A lot or a little?
The parents' guide to what's in this book.
What parents need to know
What's the story?
Sahara loves to read and is a gifted writer. But after her father leaves, her letters to him end up in the school counselor's file, and she is placed in Special Needs. Sahara stops doing schoolwork (\"I was through giving them evidence. They wouldn't get anything more out of me.\"). When she continues to do no work, and her mother pulls her out of the Special Needs program, she has to repeat fifth grade.
There she meets the new teacher, Madame Poitier, called Miss Pointy, who's not like any teacher she's ever met. She behaves outrageously, is contemptuous of school rules and bureaucracy, and teaches subjects such as Puzzling and Time Travel. And when she finds out that Sahara wants to be a writer, she has only one thing to say: \"A writer writes.\"
Is it any good?
Esmé 'aji Codell's first novel for children is not a new story, but Codell's lyrical take on it is sharply observed and poignantly funny. This is a lovely, moving book.
Miss Pointy is front and center here, but Sahara's sharp voice crackles across the page as compellingly as Miss Pointy's antics. Sahara is one of those children who doesn't say much but who thinks a lot, and who notices everything. Her sometimes caustic observations are penetrating, and her writing talent is powerful, as revealed in a climax as satisfying as the end of one of Andrew Clements' books. Codell knows children and teachers, and the little graces of writing -- the rhythms, metaphors, insights, and turns of phrase that turn a story into a song.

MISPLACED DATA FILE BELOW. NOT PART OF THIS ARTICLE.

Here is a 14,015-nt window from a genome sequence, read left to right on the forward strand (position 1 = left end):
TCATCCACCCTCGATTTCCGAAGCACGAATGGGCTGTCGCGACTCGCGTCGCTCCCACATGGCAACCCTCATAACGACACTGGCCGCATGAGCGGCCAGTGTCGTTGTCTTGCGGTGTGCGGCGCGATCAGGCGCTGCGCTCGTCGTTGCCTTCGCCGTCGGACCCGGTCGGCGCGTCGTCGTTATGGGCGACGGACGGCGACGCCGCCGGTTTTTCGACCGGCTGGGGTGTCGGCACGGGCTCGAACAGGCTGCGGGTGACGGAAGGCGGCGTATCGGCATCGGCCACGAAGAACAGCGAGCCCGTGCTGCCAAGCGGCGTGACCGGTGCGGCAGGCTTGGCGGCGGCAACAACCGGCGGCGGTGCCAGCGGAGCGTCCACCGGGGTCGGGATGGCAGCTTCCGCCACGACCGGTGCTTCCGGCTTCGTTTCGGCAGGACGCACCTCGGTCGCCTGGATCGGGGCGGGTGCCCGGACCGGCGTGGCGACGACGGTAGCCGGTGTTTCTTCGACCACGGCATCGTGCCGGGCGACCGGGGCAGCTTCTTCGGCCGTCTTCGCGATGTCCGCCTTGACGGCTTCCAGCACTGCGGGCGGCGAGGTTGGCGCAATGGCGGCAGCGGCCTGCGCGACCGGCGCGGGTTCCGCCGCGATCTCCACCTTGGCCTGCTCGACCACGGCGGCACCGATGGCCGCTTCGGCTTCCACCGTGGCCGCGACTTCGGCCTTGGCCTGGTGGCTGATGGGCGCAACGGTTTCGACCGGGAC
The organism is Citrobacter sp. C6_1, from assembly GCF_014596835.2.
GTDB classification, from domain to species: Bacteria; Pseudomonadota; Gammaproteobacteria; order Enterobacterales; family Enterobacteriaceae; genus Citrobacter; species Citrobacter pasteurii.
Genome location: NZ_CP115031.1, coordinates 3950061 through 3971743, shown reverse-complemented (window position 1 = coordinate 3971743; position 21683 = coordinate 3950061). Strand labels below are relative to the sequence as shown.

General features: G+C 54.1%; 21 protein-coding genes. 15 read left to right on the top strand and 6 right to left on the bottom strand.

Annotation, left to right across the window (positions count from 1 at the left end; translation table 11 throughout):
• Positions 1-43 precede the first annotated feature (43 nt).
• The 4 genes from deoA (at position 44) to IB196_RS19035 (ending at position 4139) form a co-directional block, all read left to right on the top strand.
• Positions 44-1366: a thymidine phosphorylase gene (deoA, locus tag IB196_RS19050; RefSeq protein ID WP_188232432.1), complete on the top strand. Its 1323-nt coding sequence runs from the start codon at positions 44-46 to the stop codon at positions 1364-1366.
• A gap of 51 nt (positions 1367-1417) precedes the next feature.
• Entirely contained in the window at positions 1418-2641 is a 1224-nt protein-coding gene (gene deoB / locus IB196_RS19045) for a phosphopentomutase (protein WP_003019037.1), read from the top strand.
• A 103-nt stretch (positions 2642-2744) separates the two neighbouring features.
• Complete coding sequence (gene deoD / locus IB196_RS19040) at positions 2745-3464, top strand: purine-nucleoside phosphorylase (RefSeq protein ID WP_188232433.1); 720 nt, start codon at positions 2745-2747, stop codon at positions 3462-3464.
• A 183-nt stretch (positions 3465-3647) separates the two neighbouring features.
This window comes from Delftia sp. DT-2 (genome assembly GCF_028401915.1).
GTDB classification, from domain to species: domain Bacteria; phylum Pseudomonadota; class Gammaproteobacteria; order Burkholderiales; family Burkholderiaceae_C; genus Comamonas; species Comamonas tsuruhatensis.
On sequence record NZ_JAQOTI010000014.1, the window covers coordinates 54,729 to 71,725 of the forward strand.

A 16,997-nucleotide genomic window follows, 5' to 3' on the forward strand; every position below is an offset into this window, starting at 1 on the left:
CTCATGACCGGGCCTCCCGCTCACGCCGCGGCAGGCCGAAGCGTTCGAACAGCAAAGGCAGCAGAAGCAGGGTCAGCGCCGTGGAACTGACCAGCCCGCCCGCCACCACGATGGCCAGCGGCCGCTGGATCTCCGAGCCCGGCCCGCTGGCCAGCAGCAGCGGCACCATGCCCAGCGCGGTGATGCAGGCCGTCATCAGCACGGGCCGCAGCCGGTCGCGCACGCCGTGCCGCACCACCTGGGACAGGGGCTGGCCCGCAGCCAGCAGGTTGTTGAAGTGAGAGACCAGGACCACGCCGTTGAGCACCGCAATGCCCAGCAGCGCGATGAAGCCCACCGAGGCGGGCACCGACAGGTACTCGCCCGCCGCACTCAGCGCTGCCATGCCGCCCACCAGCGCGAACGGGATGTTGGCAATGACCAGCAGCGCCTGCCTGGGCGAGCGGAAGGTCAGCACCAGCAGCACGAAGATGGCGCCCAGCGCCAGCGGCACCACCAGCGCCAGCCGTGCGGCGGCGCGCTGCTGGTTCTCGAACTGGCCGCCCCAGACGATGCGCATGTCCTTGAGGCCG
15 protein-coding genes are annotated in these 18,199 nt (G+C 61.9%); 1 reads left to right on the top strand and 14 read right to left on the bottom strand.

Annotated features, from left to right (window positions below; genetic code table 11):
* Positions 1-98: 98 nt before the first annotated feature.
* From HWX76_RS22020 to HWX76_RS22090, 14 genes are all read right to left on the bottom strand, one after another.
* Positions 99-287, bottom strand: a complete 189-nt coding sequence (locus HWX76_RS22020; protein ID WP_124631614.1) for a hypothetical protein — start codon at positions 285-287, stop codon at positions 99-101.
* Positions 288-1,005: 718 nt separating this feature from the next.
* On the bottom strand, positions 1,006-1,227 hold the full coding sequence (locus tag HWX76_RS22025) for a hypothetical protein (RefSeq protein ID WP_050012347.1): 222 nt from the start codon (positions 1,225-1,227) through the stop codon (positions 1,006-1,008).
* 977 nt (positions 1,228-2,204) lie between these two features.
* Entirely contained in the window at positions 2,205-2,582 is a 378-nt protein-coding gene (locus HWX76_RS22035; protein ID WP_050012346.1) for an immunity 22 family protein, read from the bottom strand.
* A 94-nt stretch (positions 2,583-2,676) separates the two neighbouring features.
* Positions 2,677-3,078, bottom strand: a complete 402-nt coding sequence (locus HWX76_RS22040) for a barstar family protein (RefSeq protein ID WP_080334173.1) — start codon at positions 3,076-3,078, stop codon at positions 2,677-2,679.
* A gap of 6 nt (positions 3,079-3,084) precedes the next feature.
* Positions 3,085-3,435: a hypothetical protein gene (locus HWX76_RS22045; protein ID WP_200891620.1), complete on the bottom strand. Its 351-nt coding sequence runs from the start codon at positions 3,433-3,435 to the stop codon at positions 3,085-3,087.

Talk to your kids about ...
Families can talk about Miss Pointy's unconventional style, Sahara's way of dealing with her problems, the rather negative view of school counselors and special education teachers, and lots more. Because there's so much to talk about, this would be a great book for school and parent/child literature groups.